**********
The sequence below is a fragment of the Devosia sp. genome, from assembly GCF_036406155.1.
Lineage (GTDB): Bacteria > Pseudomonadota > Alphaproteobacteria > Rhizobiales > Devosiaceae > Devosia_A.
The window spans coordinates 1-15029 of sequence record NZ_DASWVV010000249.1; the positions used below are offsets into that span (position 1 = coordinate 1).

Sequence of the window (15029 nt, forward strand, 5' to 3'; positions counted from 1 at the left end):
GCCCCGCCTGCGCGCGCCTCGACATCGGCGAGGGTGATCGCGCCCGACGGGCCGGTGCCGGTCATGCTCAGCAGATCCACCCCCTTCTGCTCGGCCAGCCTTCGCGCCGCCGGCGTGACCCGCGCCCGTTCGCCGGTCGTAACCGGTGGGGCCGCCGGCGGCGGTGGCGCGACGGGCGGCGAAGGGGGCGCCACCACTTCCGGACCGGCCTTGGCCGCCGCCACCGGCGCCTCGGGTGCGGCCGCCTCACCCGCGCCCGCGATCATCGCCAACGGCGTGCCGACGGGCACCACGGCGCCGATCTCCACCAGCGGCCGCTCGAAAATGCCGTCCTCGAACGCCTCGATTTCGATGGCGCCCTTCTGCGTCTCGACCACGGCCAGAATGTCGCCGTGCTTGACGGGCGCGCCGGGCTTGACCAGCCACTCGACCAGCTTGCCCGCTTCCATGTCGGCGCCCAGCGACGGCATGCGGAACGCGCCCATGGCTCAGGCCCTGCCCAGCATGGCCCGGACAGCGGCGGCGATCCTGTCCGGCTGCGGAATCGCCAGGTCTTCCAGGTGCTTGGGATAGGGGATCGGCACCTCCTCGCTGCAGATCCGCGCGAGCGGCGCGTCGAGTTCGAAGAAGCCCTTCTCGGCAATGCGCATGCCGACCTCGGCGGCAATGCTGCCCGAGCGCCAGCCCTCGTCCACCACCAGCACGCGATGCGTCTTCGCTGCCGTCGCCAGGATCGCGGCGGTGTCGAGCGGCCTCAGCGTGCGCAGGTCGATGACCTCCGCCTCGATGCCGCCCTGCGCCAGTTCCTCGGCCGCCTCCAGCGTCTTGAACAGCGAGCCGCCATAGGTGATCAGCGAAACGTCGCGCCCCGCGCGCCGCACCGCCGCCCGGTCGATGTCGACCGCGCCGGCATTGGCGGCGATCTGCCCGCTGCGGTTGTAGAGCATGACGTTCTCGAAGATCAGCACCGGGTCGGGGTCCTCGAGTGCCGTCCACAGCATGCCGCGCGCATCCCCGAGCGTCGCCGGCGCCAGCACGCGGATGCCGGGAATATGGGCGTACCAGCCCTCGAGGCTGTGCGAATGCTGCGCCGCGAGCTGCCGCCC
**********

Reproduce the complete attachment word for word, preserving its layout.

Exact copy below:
The sequence below is a fragment of the Devosia sp. genome, from assembly GCF_036406155.1.
Lineage (GTDB): Bacteria > Pseudomonadota > Alphaproteobacteria > Rhizobiales > Devosiaceae > Devosia_A.
The window spans coordinates 1-15029 of sequence record NZ_DASWVV010000249.1; the positions used below are offsets into that span (position 1 = coordinate 1).

Sequence of the window (15029 nt, forward strand, 5' to 3'; positions counted from 1 at the left end):
GCCCCGCCTGCGCGCGCCTCGACATCGGCGAGGGTGATCGCGCCCGACGGGCCGGTGCCGGTCATGCTCAGCAGATCCACCCCCTTCTGCTCGGCCAGCCTTCGCGCCGCCGGCGTGACCCGCGCCCGTTCGCCGGTCGTAACCGGTGGGGCCGCCGGCGGCGGTGGCGCGACGGGCGGCGAAGGGGGCGCCACCACTTCCGGACCGGCCTTGGCCGCCGCCACCGGCGCCTCGGGTGCGGCCGCCTCACCCGCGCCCGCGATCATCGCCAACGGCGTGCCGACGGGCACCACGGCGCCGATCTCCACCAGCGGCCGCTCGAAAATGCCGTCCTCGAACGCCTCGATTTCGATGGCGCCCTTCTGCGTCTCGACCACGGCCAGAATGTCGCCGTGCTTGACGGGCGCGCCGGGCTTGACCAGCCACTCGACCAGCTTGCCCGCTTCCATGTCGGCGCCCAGCGACGGCATGCGGAACGCGCCCATGGCTCAGGCCCTGCCCAGCATGGCCCGGACAGCGGCGGCGATCCTGTCCGGCTGCGGAATCGCCAGGTCTTCCAGGTGCTTGGGATAGGGGATCGGCACCTCCTCGCTGCAGATCCGCGCGAGCGGCGCGTCGAGTTCGAAGAAGCCCTTCTCGGCAATGCGCATGCCGACCTCGGCGGCAATGCTGCCCGAGCGCCAGCCCTCGTCCACCACCAGCACGCGATGCGTCTTCGCTGCCGTCGCCAGGATCGCGGCGGTGTCGAGCGGCCTCAGCGTGCGCAGGTCGATGACCTCCGCCTCGATGCCGCCCTGCGCCAGTTCCTCGGCCGCCTCCAGCGTCTTGAACAGCGAGCCGCCATAGGTGATCAGCGAAACGTCGCGCCCCGCGCGCCGCACCGCCGCCCGGTCGATGTCGACCGCGCCGGCATTGGCGGCGATCTGCCCGCTGCGGTTGTAGAGCATGACGTTCTCGAAGATCAGCACCGGGTCGGGGTCCTCGAGTGCCGTCCACAGCATGCCGCGCGCATCCCCGAGCGTCGCCGGCGCCAGCACGCGGATGCCGGGAATATGGGCGTACCAGCCCTCGAGGCTGTGCGAATGCTGCGCCGCGAGCTGCCGCCC